THE MOTIVE AND THE CUE
by Jack Thorne
Directed by Sam Mendes
National Theatre/Lyttelton, London – until 15 July 2023
If you love theatre, you’re going to want to see this. It’s as simple as that. If you’re interested in the craft, the process of play-making, you’re going to need to see this. If, on top of all that, you’re fascinated by old school stardom of a bygone era – specifically Richard Burton and Elizabeth Taylor and, for those with more classical taste, Sir John Gielgud – then it’ll be like all your Christmasses have come at once. Jack Thorne’s engrossing new play is a love letter to the theatre and, in Sam Mendes’s beautifully calibrated, elegantly flamboyant production, looks likely to be the biggest smash hit the National has had with a piece of new writing on one of its main stages since Alan Bennett gave us The History Boys.
Thorne’s scintillating piece centres on the famous Burton Hamlet which Gielgud directed on Broadway in 1964. Burton and Taylor were newly weds at the time and the new bride had put her lucrative Hollywood career on hold temporarily to be in New York to support her husband. The play alternates between rehearsal room and various opulent NYC locations as the Burton-Taylors entertain, Richard struggles to find “his” Hamlet (as opposed to the one he feels Sir John is trying to impose upon him) and Gielgud overcomes his own demons as he struggles to stay relevant but true to his craft. There are glimpses of the alcoholism that will eventually cost Burton his reputation and then his life, and Broadway obsessives will love noting that the character list includes veteran actor Hume Cronyn and star Alfred Drake (the original Fred/Petruchio in Kiss Me Kate) both of whom were in the ‘64 Hamlet cast.
The play would have worked well enough as a gossipy, glamorous backstage drama but Thorne is interested in rather more than that. The Motive And The Cue (the title is a quote from one of Hamlet’s speeches, and refers to the intellectual reason for something and the passion to ignite it into being) examines why the theatre and storytelling are so important, and the legacy handed down through generations, both onstage and off. It also looks with great sensitivity at the isolation that a high profile artist who was also gay would have had to endure in those less enlightened times (there’s a particularly moving sequence when a lonely Gielgud picks up a male prostitute for company and the result is entirely unexpected.)
As Gielgud, Mark Gatiss delivers career-best, uncanny work. Not only does he look and sound just like him, but he captures his essence, his wit, his charm, his occasional tetchiness, and an underlying melancholy. At a time when so many things on stage and screen are hailed as “great”, this truly is a great performance. Johnny Flynn’s Richard Burton is almost as impressive, projecting the swagger, sexiness and bonhomie but also the sense of a lost soul. He’s likeable and maddening, irresistible yet on his way to being potentially a bit seedy. Flynn impersonates the compelling rasp of the Burton tone with real accuracy, even if the swoonworthy depth of timbre is sometimes missing.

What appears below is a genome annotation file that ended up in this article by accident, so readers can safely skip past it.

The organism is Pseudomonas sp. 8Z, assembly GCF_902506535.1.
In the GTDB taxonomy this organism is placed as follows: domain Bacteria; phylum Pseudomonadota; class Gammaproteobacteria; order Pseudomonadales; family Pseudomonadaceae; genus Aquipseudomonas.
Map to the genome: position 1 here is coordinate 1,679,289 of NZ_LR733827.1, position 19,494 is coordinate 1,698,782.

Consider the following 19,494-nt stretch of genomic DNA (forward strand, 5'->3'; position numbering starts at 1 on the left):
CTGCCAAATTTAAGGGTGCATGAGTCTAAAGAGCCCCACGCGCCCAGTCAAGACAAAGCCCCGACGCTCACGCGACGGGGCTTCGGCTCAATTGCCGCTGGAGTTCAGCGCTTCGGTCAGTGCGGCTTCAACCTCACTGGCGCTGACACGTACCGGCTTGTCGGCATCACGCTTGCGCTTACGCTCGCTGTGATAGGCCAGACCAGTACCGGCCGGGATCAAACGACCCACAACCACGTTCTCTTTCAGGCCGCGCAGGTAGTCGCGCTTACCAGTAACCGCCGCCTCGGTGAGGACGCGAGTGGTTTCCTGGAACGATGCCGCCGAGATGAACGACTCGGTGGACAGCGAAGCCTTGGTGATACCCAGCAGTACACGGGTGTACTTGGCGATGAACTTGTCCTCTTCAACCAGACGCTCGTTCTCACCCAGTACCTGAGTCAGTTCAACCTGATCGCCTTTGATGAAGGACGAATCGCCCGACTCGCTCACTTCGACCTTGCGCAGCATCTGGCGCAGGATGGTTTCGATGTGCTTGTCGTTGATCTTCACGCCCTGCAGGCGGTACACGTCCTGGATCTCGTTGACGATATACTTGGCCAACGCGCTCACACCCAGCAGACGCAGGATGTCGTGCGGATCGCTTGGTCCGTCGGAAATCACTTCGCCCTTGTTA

Tuppence Middleton is a slightly one-note Elizabeth Taylor, and looks nothing like her, but is a suitably flashy presence in Katrina Lindsay’s period-gorgeous costume designs. Janie Dee is underused but still glorious as a veteran stage actress while Luke Norris and Allan Corduner do vivid, rich work as two main players, and Laurence Ubong Williams is quietly devastating as the young man from the New York streets who briefly connects Gielgud with his humanity.
Although it’s a play about theatre, Mendes, in tandem with Es Devlin’s striking set designs, gives it a cinematic sweep and motion, as walls expand and contract as though to focus or wide-shot scenes and moments. There is though a lot of theatrical magic here, from the act one closing sequence where Gatiss’s Gielgud quietly, and alone on stage, runs through a Hamlet speech with such understated brilliance, or the section where Gielgud and Burton find the common ground to make this particular Prince of Denmark resonate for the new actor playing him and Burton thrillingly delivers, or the spinetingling final section which is pure showbiz but also pure class. Thorne’s writing is erudite, punchy and heartfelt.
Ultimately, this terrific play and production is the closest this generation will probably get to seeing the particular greatness of Gielgud and Burton, but they will be seeing authentic greatness nonetheless, right here on this stage. With it’s famous characters, classical references and New York setting, I suspect The Motive And The Cue will turn out to have very long legs and wide ranging international appeal, but Flynn and especially Gatiss may prove very difficult to replace.
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